We have been gratified by the tremendous amount of support we received for our Stanford Social Innovation Review article, "Pay-What-It-Takes Philanthropy,” but we’ve also gotten some pushback. In fact, if we were writing the article today, we’d do some things differently to reflect how our thinking has evolved. No doubt our thinking will continue to evolve as we push toward new solutions.
Nonprofit leaders across the United States and abroad have let us know that the article really hit home. They like it because the article clearly establishes that indirect costs are real and that the typical 15 percent funder reimbursement rate is too low. We have been told that the article is being circulated among nonprofit boards as a must-read. For those nonprofits with business models that rely on a higher mix of indirect costs, the article is particularly valuable because it helps to validate their costs and has been used in making their case to funders.
The pushback has come from some funders who disagree with our emphasis on the need for nonprofit segmentation and benchmarking. They fear that segmenting nonprofits by activity and benchmarking expenditures will lead to replacing today’s low caps on indirect costs with new caps that are just as misguided. In the critics’ view, the sector should scrap indirect costs altogether and focus instead on providing general operating support.
They have a point. We acknowledge that we gave general operating support short shrift in the article. We’d argue today that funders ought to supply flexible, multiyear funding to grantees they trust, accompanied by open and honest conversation about the nonprofits’ true needs, encouraging nonprofits to make investments in innovation, impact, and efficiency that “but for” this capital they would not make. Unrestricted funds are the most valuable type of capital for nonprofits because they allow them to grow stronger.
But general operating support by itself is unlikely to solve this problem of underfunding indirect costs—dubbed the nonprofit starvation cycle—given that US foundations, the US government, and many global funders give the vast majority of their funds through project- and program-specific grants. It’s unrealistic to think that all funders would ever go to providing 100 percent general operating support. In a world where billions of dollars are being awarded as project support grants, nonprofits should not have to re-set expectations of indirect cost levels—which are inherent to their business models—one by one, funder by funder, or grant by grant. That’s why we believe that segmentation and benchmarking have an important role to play in solving the current problem with project grantmaking.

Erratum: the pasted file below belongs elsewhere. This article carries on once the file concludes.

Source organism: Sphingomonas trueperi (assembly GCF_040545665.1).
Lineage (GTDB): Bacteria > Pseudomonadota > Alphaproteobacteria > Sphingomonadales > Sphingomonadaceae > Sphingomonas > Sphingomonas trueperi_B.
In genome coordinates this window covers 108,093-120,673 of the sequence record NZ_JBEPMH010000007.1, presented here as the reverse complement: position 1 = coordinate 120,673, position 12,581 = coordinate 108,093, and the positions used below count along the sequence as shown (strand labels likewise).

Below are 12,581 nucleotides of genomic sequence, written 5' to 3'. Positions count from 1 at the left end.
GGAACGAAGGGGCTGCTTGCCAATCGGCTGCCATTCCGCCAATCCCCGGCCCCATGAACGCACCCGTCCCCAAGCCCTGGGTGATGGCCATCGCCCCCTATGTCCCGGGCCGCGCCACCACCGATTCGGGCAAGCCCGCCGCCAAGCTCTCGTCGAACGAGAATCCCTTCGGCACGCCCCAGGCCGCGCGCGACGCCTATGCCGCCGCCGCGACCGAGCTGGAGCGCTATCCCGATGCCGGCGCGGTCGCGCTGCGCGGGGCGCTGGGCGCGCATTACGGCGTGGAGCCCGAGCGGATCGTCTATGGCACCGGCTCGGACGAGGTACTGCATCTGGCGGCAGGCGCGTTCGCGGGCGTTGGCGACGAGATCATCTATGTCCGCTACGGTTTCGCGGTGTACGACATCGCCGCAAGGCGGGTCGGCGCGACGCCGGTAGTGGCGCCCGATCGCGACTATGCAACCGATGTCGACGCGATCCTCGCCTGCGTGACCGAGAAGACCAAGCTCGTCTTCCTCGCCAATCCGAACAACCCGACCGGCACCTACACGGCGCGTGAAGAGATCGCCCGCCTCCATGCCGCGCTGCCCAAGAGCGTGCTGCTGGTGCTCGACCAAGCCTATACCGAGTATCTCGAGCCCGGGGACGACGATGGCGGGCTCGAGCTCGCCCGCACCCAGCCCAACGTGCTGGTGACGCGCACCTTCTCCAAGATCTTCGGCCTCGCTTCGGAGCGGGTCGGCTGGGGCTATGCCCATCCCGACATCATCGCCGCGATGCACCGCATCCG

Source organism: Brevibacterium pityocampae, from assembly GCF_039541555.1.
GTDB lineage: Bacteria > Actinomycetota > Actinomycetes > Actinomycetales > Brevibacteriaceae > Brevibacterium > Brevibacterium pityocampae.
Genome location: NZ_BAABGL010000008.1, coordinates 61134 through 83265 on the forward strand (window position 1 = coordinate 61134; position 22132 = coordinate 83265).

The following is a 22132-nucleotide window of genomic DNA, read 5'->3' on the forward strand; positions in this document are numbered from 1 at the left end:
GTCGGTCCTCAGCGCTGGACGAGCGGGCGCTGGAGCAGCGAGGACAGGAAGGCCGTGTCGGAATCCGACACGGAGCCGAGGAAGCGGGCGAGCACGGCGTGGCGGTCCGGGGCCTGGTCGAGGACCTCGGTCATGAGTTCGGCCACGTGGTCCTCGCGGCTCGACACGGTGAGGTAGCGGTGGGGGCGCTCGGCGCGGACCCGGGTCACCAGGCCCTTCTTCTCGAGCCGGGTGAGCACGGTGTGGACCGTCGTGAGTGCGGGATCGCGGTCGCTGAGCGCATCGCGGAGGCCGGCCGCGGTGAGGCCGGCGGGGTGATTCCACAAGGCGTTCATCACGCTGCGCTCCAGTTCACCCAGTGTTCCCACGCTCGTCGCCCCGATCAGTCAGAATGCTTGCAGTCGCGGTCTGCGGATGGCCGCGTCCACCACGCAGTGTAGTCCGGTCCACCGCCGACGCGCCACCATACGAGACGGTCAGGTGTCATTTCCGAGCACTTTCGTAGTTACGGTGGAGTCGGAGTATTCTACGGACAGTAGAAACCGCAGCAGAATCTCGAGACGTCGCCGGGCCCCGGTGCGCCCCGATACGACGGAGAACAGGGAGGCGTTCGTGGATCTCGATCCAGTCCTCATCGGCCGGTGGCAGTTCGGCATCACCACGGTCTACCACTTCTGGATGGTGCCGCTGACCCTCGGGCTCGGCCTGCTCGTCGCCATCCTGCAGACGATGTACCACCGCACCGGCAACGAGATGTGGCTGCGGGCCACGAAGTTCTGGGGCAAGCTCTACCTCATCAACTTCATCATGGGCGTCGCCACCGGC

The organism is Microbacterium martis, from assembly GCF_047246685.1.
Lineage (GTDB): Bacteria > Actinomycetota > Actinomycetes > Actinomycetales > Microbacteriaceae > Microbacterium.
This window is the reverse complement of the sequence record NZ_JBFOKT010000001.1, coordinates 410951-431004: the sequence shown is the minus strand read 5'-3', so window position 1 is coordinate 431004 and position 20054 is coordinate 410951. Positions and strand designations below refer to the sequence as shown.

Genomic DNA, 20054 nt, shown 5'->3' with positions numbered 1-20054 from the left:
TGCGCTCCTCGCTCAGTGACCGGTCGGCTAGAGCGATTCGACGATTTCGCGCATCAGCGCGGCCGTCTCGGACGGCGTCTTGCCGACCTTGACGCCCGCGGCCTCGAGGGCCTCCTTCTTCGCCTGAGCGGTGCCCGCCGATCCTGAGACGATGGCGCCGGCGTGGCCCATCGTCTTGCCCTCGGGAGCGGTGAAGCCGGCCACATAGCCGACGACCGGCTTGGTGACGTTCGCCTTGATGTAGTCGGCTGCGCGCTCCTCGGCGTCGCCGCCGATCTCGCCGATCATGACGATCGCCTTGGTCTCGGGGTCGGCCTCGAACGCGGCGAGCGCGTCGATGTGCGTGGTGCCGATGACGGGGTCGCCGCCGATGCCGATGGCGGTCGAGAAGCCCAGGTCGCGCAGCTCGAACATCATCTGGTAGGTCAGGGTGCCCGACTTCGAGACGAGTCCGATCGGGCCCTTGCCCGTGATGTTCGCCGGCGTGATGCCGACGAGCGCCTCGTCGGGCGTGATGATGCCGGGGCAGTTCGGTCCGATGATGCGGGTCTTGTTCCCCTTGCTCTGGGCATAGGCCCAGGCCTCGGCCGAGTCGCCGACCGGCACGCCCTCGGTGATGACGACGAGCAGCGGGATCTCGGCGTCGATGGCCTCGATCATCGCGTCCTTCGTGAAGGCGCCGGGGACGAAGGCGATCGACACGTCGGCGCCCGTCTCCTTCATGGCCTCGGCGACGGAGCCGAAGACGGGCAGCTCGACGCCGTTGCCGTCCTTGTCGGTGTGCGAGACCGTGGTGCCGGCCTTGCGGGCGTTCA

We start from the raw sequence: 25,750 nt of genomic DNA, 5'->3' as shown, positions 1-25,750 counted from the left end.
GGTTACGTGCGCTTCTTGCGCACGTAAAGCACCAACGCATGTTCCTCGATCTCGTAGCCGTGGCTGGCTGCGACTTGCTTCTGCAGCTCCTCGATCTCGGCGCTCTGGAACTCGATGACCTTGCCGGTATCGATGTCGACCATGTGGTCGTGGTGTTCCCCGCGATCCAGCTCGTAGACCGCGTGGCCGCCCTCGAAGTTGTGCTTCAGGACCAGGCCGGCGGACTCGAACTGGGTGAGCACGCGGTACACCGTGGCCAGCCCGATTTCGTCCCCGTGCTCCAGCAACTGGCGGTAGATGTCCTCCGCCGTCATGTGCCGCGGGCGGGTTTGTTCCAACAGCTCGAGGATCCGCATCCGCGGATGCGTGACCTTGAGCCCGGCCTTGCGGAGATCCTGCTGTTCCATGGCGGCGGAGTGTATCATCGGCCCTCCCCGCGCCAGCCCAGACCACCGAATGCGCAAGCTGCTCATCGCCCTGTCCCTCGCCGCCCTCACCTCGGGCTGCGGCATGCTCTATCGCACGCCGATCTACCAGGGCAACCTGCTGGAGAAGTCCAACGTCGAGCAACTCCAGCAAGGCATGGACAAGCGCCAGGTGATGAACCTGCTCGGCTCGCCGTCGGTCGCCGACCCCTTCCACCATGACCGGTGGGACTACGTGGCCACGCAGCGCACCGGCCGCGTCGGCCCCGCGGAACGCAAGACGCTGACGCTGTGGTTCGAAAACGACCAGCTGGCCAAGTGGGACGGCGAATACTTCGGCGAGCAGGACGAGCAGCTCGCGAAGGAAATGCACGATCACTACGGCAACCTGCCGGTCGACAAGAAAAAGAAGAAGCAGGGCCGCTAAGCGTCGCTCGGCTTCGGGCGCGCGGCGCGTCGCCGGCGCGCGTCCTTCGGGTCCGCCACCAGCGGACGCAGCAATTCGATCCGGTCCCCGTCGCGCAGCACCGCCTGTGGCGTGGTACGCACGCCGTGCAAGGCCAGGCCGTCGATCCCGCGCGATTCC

In the corporate world, we have learned that CEOs and leadership teams really value segmentation and benchmarking for what it tells them about their own cost structure, how they compare to peers, and how to allocate scarce resources to the highest and best use. That’s what segmentation and benchmarking can tell you. It’s extremely valuable information. Not to pursue segmentation and benchmarking in the nonprofit arena out of fear that the information might be misused is shortsighted. Every nonprofit leader should want to know this information.
Our commitment to better understanding segmentation and benchmarking continues as we carefully examine the expenditures of a greater number of nonprofits. Beyond our ongoing research, we see a need for sector leaders to come together to craft shared language and definitions. Today, terms like overhead and indirect costs mean different things to different people.
We also will work with nonprofits and funders to coalesce around a common point of view about how best to fully fund nonprofits. We’ll never solve this problem if key stakeholders get stuck on planting the flag on their own turf. We need shared, scalable solutions.
Finally, we understand that the conversation about indirect costs is just a piece of a much larger conversation about funding and how nonprofits achieve impact and scale. That larger conversation includes the need for nonprofits to understand their full costs, the role of general operating support and multiyear funding, and the importance of capacity building.
Make no mistake. This is hard work. But it’s important work for the social sector to embrace and advance. We’re eager to join with others on this journey and to contribute what we can.
Jeri Eckhart-Queenan is a partner in The Bridgespan Group’s Boston office, where she leads the Global Practice. She is the coauthor of “Stop Starving Scale: Unlocking the Potential of Global NGOs,” Bridgespan.org, April 2013.
Michael Etzel (@etzel) is a manager in Bridgespan’s Boston office and author of “Philanthropy’s New Frontier—Impact Investing,” Stanford Social Innovation Review, November 9, 2015.